The better brake rules

The better brake rules

Two laws will go into effect over the next two years that will limit certain constituents or elements present in brake linings for on highway vehicles—and the focus is on protecting the environment. So what’s the concern and how will it affect fleets?

Here’s the background: Both the States of California and Washington have enacted laws to restrict the amount of certain elements from entering the environment through the water supply and adversely affecting aquatic life. These laws apply to the sale of friction materials manufactured after specific dates.

California is first with a date of Jan. 1, 2014, and then Washington is a year later Jan. 1, 2015. The laws contain maximum allowable percentages for lead, chromium (VI) and mercury, asbestos of 0.1% and cadmium of 0.01%; these requirements go into effect on the above dates for each State.Luckily, most of these materials are not used in brake lining anymore. Copper is used in friction materials and is also measured, but is not limited until 2021. At that time, friction materials must have less than 5% copper in them and by 2025, the copper content must be under 0.5% copper.

According to the friction experts at TMD Friction, for both laws, the requirements for testing friction materials requires that the tests be done by an approved lab and then the results need to be registered by an approved Registrar (registration must be renewed every three years). The Registrar will publish the edge code for the friction material and the environmental code on a public website. Friction manufacturers will have to include the environmental code on the edge code of the lining or pad. This marking will either be an A, B or N followed by the year of manufacture. For example, A14, B14 or N14 indicate materials made in 2014. In 2015 it changes to A15, B15, or N15.

Once a material meets the requirements for lead, chromium (VI), mercury, asbestos and cadmium, then these letters are determined by the copper percentage in the pad or lining. An A material contains greater than 5% copper and a B contain between 0.5% and 5% while an N is 0.5% or under. The A materials can be sold until 2021 and B materials until 2025—N materials are not restricted.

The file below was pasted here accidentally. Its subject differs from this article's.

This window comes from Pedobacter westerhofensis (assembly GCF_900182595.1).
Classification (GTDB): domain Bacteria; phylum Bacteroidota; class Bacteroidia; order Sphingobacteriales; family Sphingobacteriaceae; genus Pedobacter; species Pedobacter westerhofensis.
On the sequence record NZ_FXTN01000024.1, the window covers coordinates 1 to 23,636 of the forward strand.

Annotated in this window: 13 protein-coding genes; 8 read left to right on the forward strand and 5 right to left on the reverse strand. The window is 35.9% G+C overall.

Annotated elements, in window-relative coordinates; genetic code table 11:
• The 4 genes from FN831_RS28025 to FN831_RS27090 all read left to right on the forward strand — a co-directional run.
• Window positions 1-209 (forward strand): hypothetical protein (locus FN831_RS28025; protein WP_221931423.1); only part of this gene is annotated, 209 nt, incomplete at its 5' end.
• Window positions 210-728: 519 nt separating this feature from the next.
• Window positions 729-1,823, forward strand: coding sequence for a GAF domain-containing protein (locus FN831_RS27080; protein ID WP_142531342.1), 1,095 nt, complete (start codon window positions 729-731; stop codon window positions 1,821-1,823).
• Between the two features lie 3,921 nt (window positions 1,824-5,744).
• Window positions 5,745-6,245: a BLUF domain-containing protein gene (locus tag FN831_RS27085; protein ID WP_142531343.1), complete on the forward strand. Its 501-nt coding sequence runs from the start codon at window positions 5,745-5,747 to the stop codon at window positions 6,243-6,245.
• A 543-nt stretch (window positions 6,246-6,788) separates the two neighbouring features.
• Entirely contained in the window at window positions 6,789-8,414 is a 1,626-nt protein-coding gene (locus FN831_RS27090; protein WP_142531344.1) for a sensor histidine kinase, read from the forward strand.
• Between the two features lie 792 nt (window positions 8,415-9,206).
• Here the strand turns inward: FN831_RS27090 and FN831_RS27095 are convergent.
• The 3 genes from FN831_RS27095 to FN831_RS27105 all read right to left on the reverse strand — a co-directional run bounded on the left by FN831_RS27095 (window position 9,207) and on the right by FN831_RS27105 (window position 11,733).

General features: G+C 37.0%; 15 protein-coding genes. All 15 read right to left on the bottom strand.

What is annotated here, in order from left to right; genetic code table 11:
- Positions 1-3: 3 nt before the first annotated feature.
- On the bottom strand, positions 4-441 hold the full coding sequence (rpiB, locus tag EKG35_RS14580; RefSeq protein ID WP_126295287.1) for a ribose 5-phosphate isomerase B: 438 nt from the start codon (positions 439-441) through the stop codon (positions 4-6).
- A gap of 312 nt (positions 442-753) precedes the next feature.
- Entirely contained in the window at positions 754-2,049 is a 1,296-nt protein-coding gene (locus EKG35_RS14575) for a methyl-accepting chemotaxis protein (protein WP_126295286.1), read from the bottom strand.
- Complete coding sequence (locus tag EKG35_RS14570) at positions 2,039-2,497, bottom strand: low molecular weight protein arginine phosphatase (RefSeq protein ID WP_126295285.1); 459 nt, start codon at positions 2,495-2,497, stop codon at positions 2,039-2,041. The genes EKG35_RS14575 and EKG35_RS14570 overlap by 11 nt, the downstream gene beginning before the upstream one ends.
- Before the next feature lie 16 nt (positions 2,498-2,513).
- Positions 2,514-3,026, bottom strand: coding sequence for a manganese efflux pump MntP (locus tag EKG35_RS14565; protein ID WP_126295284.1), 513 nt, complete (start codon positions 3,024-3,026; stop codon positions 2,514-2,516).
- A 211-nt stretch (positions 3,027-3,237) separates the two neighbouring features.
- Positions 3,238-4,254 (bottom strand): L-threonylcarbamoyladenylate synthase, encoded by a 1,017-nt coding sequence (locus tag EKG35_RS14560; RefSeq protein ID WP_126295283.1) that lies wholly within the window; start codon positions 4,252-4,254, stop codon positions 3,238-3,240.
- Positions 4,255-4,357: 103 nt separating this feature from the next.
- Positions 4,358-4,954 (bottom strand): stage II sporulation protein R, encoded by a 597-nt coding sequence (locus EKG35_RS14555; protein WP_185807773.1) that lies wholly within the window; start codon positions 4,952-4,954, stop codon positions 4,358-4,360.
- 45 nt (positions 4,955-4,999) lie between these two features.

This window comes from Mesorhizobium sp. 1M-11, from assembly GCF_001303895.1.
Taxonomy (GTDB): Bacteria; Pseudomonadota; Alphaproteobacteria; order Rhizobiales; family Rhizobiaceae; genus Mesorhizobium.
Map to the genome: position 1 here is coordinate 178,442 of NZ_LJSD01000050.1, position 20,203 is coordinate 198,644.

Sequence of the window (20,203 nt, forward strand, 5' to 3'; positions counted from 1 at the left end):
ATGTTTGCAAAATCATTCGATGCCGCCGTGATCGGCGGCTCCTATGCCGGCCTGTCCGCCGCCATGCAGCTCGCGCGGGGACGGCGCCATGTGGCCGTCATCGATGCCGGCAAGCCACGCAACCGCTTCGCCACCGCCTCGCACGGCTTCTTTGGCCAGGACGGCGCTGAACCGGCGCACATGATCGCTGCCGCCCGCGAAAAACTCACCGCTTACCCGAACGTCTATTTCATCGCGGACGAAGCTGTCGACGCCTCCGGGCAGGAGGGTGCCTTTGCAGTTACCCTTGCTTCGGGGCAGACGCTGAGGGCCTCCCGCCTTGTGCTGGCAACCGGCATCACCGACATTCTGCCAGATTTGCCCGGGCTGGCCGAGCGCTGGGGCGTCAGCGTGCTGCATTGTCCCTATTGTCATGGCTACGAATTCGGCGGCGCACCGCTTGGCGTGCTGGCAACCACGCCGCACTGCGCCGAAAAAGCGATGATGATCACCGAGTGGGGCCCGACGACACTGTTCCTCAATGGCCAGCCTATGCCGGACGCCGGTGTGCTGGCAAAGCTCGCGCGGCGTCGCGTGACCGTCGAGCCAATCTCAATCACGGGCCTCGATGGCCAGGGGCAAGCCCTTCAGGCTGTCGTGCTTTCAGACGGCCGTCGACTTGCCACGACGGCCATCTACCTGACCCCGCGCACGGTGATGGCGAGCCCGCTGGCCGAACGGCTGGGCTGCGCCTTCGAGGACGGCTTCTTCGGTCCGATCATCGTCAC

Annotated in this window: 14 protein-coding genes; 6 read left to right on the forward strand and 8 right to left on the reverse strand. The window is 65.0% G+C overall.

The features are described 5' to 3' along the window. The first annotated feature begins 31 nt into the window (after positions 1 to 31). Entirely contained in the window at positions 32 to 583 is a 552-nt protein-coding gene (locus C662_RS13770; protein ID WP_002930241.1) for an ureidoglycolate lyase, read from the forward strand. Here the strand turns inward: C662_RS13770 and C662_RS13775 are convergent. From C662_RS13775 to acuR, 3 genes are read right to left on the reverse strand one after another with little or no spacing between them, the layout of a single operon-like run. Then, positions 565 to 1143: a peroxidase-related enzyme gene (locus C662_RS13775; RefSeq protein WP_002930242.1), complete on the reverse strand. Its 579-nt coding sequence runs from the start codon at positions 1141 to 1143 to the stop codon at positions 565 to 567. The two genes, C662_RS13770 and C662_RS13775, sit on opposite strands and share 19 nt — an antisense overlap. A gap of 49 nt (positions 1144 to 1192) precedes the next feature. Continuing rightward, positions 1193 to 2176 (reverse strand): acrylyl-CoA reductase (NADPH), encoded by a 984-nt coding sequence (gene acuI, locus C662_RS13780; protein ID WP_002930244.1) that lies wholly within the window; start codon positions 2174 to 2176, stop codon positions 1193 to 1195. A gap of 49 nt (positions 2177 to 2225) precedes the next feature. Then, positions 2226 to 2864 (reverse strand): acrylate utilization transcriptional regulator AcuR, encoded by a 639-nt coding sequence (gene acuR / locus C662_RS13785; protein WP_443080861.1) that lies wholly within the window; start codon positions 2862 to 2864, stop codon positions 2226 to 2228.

The State of Washington has an additional requirement, but it does not go into effect until 2015. The state will require the boxes containing the friction material to have a mark on them so the buyer will know if the material is an A, B or N. Washington also requires three more elements be tested: Nickel; antimony; and zinc, but there are no restrictions on these.

So what does all this mean for the trucking industry? TMD Friction folks tell us that the current inventory (produced in 2013) is fine and does not have to be relabeled. However, friction materials manufactured in 2014 will have environmental letters on the edge codes and by 2015 the boxes will be identified with a symbol so the buyer is made aware of the environmental code. By 2021, at the latest, there will be new friction materials in the market place, which will have reduced or eliminated copper content.

There are vehicle exemptions in both States. However, the list does differ from State to State so fleet mangers my want to go to the websites of each state for the most up to date information on exempt vehicles. Going forward, if you want to make sure you are in compliance, it will be even more important to buy brake linings and/or pads from a reputable friction supplier, TMD experts remind.

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